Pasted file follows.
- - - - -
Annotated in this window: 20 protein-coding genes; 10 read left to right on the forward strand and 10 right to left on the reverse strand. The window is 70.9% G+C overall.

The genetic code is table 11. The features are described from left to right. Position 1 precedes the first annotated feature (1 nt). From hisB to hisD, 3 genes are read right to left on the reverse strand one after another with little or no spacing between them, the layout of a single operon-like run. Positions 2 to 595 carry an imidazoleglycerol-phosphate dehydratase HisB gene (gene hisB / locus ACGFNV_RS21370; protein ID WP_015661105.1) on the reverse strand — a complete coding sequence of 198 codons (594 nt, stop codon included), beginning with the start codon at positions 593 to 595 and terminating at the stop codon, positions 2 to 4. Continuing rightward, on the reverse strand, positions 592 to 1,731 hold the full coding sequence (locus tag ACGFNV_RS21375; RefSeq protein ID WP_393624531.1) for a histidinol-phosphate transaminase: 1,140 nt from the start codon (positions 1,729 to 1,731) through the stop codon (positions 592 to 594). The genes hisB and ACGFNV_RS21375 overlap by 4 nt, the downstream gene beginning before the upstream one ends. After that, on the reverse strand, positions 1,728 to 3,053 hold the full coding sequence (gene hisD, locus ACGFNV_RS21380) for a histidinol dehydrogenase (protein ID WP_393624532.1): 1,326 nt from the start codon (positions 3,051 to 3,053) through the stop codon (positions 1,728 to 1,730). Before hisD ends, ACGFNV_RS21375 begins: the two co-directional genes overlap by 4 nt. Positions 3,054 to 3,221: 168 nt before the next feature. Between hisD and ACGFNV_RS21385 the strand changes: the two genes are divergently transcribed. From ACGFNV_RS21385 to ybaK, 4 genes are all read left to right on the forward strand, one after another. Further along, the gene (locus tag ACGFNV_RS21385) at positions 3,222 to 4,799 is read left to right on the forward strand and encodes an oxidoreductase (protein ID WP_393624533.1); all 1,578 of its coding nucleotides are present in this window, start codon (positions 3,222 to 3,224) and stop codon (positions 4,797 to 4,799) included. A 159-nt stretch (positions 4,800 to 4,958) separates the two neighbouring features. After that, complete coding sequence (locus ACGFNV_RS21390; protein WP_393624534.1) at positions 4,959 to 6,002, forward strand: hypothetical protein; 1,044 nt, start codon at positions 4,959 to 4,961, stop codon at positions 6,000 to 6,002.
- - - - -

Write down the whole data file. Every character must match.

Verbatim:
Annotated in this window: 20 protein-coding genes; 10 read left to right on the forward strand and 10 right to left on the reverse strand. The window is 70.9% G+C overall.

The genetic code is table 11. The features are described from left to right. Position 1 precedes the first annotated feature (1 nt). From hisB to hisD, 3 genes are read right to left on the reverse strand one after another with little or no spacing between them, the layout of a single operon-like run. Positions 2 to 595 carry an imidazoleglycerol-phosphate dehydratase HisB gene (gene hisB / locus ACGFNV_RS21370; protein ID WP_015661105.1) on the reverse strand — a complete coding sequence of 198 codons (594 nt, stop codon included), beginning with the start codon at positions 593 to 595 and terminating at the stop codon, positions 2 to 4. Continuing rightward, on the reverse strand, positions 592 to 1,731 hold the full coding sequence (locus tag ACGFNV_RS21375; RefSeq protein ID WP_393624531.1) for a histidinol-phosphate transaminase: 1,140 nt from the start codon (positions 1,729 to 1,731) through the stop codon (positions 592 to 594). The genes hisB and ACGFNV_RS21375 overlap by 4 nt, the downstream gene beginning before the upstream one ends. After that, on the reverse strand, positions 1,728 to 3,053 hold the full coding sequence (gene hisD, locus ACGFNV_RS21380) for a histidinol dehydrogenase (protein ID WP_393624532.1): 1,326 nt from the start codon (positions 3,051 to 3,053) through the stop codon (positions 1,728 to 1,730). Before hisD ends, ACGFNV_RS21375 begins: the two co-directional genes overlap by 4 nt. Positions 3,054 to 3,221: 168 nt before the next feature. Between hisD and ACGFNV_RS21385 the strand changes: the two genes are divergently transcribed. From ACGFNV_RS21385 to ybaK, 4 genes are all read left to right on the forward strand, one after another. Further along, the gene (locus tag ACGFNV_RS21385) at positions 3,222 to 4,799 is read left to right on the forward strand and encodes an oxidoreductase (protein ID WP_393624533.1); all 1,578 of its coding nucleotides are present in this window, start codon (positions 3,222 to 3,224) and stop codon (positions 4,797 to 4,799) included. A 159-nt stretch (positions 4,800 to 4,958) separates the two neighbouring features. After that, complete coding sequence (locus ACGFNV_RS21390; protein WP_393624534.1) at positions 4,959 to 6,002, forward strand: hypothetical protein; 1,044 nt, start codon at positions 4,959 to 4,961, stop codon at positions 6,000 to 6,002.